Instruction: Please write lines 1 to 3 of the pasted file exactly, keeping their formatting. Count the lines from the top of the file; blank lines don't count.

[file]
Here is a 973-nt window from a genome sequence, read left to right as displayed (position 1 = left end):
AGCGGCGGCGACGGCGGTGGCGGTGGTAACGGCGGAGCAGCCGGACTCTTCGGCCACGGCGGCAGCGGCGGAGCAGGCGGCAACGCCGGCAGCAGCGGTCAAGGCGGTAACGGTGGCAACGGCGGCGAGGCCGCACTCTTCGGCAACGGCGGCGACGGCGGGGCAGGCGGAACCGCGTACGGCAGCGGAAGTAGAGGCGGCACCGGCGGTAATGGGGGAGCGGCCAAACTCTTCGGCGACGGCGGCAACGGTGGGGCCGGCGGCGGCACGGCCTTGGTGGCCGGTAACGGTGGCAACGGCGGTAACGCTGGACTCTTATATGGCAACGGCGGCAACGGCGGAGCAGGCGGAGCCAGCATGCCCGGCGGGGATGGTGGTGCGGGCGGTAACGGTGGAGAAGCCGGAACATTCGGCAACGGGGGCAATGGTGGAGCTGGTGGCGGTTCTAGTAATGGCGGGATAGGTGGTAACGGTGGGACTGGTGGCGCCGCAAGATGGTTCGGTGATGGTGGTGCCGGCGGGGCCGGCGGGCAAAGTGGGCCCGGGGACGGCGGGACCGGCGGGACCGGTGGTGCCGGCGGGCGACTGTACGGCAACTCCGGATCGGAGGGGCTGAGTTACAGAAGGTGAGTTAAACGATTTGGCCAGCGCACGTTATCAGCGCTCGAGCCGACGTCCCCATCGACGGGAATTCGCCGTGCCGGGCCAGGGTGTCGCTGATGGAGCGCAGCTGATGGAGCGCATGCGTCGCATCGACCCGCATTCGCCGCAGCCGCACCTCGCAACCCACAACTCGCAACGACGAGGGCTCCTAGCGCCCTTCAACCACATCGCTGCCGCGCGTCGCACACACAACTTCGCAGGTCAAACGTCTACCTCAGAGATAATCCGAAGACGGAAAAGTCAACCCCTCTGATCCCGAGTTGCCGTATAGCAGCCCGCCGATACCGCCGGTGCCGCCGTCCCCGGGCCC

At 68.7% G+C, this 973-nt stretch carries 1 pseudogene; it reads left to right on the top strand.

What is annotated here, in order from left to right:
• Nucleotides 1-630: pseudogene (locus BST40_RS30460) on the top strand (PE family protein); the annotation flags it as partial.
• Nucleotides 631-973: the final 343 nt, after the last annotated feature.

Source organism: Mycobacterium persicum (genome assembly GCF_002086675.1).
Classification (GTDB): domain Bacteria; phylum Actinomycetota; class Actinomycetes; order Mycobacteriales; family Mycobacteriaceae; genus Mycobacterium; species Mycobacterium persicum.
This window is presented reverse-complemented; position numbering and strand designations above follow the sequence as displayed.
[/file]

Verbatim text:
Here is a 973-nt window from a genome sequence, read left to right as displayed (position 1 = left end):
AGCGGCGGCGACGGCGGTGGCGGTGGTAACGGCGGAGCAGCCGGACTCTTCGGCCACGGCGGCAGCGGCGGAGCAGGCGGCAACGCCGGCAGCAGCGGTCAAGGCGGTAACGGTGGCAACGGCGGCGAGGCCGCACTCTTCGGCAACGGCGGCGACGGCGGGGCAGGCGGAACCGCGTACGGCAGCGGAAGTAGAGGCGGCACCGGCGGTAATGGGGGAGCGGCCAAACTCTTCGGCGACGGCGGCAACGGTGGGGCCGGCGGCGGCACGGCCTTGGTGGCCGGTAACGGTGGCAACGGCGGTAACGCTGGACTCTTATATGGCAACGGCGGCAACGGCGGAGCAGGCGGAGCCAGCATGCCCGGCGGGGATGGTGGTGCGGGCGGTAACGGTGGAGAAGCCGGAACATTCGGCAACGGGGGCAATGGTGGAGCTGGTGGCGGTTCTAGTAATGGCGGGATAGGTGGTAACGGTGGGACTGGTGGCGCCGCAAGATGGTTCGGTGATGGTGGTGCCGGCGGGGCCGGCGGGCAAAGTGGGCCCGGGGACGGCGGGACCGGCGGGACCGGTGGTGCCGGCGGGCGACTGTACGGCAACTCCGGATCGGAGGGGCTGAGTTACAGAAGGTGAGTTAAACGATTTGGCCAGCGCACGTTATCAGCGCTCGAGCCGACGTCCCCATCGACGGGAATTCGCCGTGCCGGGCCAGGGTGTCGCTGATGGAGCGCAGCTGATGGAGCGCATGCGTCGCATCGACCCGCATTCGCCGCAGCCGCACCTCGCAACCCACAACTCGCAACGACGAGGGCTCCTAGCGCCCTTCAACCACATCGCTGCCGCGCGTCGCACACACAACTTCGCAGGTCAAACGTCTACCTCAGAGATAATCCGAAGACGGAAAAGTCAACCCCTCTGATCCCGAGTTGCCGTATAGCAGCCCGCCGATACCGCCGGTGCCGCCGTCCCCGGGCCC

At 68.7% G+C, this 973-nt stretch carries 1 pseudogene; it reads left to right on the top strand.